Rei didn’t say anything. She was too busy enjoying the warmth of his arm around her waist and the confident way he held her close, as if this were the most natural thing in the world. She was vaguely aware that she should be pushing him away and walking on her own but this was just so nice, it couldn’t do any harm. Nobody would see them, after all. She even found herself leaning her head against him as they walked back.
“Here we are.” Isamu turned her slightly and she found herself facing a door. “Your room. The door slides.”
“I know that,” Rei protested, thinking that she didn’t sound angry enough. She reached out and pulled the door aside, then turned. “Thank you… for… walking me back, I suppose.”
“You’re welcome.” The candle lit the planes of his face , emphasising the high cheekbones and the strong jawline. Rei leaned against the doorframe, resting her head against the cool wood.
“You remind me of someone,” she said. “Tell me who.”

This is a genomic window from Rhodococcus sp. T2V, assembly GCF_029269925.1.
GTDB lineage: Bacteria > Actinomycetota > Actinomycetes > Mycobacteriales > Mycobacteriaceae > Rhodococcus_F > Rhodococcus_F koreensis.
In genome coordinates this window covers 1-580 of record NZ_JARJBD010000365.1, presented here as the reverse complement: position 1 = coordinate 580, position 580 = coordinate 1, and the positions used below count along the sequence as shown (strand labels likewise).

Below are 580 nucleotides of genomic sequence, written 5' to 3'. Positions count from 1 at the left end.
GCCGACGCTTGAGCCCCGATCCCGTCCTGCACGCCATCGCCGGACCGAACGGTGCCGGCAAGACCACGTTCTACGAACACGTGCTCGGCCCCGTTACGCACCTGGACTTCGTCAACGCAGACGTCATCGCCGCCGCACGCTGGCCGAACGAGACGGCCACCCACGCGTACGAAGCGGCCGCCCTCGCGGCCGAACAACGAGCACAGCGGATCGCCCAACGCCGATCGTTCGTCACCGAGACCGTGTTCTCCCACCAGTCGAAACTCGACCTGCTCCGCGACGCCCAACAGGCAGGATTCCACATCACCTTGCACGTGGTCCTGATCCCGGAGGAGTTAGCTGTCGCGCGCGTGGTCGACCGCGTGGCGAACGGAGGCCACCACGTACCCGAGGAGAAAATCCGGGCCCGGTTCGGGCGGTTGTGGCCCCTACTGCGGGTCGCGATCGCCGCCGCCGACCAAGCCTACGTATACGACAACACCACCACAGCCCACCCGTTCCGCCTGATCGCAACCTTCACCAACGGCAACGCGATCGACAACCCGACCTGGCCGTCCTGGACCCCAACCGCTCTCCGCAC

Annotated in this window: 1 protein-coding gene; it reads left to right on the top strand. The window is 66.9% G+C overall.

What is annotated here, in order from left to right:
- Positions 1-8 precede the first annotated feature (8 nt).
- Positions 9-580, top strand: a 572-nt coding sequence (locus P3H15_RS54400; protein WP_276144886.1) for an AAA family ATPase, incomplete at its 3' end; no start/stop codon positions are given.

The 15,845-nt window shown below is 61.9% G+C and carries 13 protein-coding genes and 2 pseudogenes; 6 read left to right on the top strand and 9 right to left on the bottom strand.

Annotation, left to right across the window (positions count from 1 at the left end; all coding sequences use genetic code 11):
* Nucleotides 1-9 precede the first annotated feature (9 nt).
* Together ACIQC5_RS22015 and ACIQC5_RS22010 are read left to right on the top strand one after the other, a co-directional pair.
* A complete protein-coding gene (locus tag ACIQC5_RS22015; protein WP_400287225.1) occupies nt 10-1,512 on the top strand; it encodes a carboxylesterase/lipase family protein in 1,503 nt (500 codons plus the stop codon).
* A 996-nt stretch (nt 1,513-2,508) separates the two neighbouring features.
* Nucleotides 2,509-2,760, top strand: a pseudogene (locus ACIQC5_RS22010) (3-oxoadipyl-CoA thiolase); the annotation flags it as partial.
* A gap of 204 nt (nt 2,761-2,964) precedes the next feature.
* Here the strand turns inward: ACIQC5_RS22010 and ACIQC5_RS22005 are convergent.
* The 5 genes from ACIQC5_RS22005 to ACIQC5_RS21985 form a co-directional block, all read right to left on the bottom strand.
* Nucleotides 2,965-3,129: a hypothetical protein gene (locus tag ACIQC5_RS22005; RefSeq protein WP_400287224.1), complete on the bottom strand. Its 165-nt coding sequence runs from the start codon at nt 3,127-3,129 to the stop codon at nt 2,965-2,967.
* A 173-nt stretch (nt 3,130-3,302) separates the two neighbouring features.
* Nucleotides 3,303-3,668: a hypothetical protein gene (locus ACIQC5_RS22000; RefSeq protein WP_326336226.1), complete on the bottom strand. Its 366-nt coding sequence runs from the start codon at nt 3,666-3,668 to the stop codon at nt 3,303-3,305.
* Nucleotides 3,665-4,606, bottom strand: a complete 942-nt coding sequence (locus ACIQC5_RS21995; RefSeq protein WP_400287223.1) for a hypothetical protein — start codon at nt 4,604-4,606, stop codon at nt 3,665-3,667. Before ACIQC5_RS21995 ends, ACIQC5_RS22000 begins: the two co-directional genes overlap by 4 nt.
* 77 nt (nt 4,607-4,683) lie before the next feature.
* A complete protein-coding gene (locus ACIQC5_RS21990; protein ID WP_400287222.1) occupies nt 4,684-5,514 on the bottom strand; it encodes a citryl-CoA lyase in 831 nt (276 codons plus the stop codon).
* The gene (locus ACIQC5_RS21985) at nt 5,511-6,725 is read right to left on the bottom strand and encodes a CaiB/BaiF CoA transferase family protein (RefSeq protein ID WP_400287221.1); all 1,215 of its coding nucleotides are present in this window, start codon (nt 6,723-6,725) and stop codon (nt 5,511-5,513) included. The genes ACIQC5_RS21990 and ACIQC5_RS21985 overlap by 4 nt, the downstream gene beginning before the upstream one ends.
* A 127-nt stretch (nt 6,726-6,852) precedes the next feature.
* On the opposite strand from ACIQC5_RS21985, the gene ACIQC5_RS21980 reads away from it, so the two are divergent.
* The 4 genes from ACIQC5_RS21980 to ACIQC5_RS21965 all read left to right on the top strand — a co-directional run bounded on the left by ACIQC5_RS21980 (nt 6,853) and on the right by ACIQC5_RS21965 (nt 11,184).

Something twitched in Isamu’s face. “Maybe you’ll dream the answer,” he said. “Good night.” And he turned and vanished into the shadows. Rei stared at the empty space where he’d been for a moment, then pushed the door shut, wondering.
When he heard the door slide closed, Isamu breathed a sigh of relief and then smiled at himself, a little bitter.
“Some people run from a possible fight, some people think that they can never win; and although this is a fight I can lose, the accused is an innocent man,” he murmured and went back to the piano.
There would be no sleep for him tonight.
The first set of lyrics comes from the song "She's Got My Number" by Semisonic.
Moon River belongs to Henry Mancini
Wuthering Heights belongs to Kate Bush
The second set of lyrics comes from the song "Mourning Dove" by Margot Wagner
The Heart Asks Pleasure can be found on the soundtrack for the film The Piano
The third set of lyrics comes from the song "Innocent Man" by Billy Joel. (This song could have been written for Isamu, it fits him so exactly.)